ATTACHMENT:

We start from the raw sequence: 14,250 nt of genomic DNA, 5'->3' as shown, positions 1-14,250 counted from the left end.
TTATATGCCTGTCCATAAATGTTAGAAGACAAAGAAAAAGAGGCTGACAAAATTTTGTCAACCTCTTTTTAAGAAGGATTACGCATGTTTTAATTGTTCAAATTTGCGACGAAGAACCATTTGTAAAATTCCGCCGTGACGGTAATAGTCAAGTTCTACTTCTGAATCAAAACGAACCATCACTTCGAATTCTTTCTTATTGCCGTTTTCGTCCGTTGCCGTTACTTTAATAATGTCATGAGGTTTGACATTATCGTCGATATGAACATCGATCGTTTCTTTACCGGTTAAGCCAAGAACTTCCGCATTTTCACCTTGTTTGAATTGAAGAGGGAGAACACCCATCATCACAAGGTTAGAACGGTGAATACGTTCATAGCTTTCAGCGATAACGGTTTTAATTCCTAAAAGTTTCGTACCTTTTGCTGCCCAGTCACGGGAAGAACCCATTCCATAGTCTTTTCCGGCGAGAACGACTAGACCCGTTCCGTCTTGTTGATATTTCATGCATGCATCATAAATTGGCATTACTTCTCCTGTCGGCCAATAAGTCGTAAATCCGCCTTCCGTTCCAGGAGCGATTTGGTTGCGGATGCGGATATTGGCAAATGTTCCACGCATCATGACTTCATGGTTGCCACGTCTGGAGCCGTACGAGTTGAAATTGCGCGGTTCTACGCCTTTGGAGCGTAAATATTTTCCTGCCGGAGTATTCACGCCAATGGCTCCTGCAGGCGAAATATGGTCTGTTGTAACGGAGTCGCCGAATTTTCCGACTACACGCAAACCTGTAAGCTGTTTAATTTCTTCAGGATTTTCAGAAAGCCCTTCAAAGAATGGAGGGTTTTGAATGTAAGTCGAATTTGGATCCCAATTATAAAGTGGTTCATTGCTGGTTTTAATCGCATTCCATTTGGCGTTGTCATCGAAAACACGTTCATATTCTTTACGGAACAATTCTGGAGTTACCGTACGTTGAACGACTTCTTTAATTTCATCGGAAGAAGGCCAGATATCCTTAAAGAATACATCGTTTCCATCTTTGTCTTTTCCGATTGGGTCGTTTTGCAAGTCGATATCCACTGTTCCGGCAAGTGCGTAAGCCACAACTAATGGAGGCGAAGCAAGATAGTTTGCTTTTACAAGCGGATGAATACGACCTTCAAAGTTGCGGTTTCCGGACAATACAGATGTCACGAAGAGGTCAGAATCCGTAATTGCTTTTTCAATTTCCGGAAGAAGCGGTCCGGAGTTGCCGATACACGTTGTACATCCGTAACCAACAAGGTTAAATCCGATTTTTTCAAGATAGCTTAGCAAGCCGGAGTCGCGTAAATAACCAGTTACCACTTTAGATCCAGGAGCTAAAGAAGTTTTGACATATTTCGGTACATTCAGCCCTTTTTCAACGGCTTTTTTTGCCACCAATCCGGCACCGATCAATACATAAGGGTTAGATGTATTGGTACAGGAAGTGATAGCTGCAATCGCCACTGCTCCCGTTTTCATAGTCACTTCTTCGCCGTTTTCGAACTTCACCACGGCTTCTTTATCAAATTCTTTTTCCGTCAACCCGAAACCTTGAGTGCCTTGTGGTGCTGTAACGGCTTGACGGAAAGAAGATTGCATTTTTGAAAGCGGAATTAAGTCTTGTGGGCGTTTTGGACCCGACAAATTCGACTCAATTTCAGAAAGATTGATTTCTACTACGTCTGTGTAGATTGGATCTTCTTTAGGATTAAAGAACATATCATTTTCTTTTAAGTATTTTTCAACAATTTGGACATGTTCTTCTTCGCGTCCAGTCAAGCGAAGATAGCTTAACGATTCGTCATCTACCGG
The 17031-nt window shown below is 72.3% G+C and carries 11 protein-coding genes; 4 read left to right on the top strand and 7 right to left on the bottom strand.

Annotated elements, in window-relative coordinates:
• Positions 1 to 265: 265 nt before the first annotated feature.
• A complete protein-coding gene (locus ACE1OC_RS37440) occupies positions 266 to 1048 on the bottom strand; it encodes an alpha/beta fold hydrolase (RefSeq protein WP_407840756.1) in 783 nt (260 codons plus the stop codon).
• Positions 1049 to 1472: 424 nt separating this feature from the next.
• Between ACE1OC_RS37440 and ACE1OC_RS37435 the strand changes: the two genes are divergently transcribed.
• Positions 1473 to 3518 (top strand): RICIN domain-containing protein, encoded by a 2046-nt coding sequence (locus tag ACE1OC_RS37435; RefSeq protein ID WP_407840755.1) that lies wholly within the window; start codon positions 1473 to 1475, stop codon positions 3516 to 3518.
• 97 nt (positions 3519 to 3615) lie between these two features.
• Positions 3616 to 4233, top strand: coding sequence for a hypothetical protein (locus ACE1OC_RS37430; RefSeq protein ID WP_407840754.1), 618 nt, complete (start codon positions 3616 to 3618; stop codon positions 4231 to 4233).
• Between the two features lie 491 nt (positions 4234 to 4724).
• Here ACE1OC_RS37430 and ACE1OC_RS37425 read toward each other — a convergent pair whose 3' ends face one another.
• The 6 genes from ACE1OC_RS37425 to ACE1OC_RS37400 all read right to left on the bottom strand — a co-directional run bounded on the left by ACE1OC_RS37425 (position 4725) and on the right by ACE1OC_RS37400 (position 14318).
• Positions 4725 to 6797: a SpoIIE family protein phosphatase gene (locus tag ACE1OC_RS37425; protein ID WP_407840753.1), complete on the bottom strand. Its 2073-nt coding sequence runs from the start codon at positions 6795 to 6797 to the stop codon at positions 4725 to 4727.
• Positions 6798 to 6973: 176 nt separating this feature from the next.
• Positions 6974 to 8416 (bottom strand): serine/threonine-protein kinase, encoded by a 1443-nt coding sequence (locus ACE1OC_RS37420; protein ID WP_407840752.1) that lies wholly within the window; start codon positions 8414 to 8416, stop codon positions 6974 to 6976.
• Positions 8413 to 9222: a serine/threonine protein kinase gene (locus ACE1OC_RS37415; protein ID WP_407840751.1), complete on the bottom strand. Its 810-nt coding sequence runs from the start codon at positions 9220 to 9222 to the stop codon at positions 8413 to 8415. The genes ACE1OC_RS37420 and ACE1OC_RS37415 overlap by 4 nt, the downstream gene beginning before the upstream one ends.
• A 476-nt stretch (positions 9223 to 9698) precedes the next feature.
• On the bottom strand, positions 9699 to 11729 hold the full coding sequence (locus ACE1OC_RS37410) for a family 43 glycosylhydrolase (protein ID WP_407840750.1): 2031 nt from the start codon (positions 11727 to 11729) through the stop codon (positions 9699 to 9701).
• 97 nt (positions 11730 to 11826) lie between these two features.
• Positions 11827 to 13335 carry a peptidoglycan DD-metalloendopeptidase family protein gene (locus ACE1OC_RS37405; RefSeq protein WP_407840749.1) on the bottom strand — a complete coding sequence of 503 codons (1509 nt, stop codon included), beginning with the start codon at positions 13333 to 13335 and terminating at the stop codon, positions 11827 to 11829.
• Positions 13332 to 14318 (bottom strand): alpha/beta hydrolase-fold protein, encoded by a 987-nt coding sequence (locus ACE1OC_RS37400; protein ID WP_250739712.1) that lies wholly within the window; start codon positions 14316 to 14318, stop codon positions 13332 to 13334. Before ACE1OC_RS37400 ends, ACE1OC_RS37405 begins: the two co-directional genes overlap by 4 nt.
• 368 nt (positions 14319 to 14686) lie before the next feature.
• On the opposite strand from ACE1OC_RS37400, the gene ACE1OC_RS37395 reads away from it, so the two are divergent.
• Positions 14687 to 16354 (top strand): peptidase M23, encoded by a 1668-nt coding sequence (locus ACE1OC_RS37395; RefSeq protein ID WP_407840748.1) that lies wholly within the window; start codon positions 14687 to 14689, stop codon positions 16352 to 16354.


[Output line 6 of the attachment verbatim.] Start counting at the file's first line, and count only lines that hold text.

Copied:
• A complete protein-coding gene (locus ACE1OC_RS37440) occupies positions 266 to 1048 on the bottom strand; it encodes an alpha/beta fold hydrolase (RefSeq protein WP_407840756.1) in 783 nt (260 codons plus the stop codon).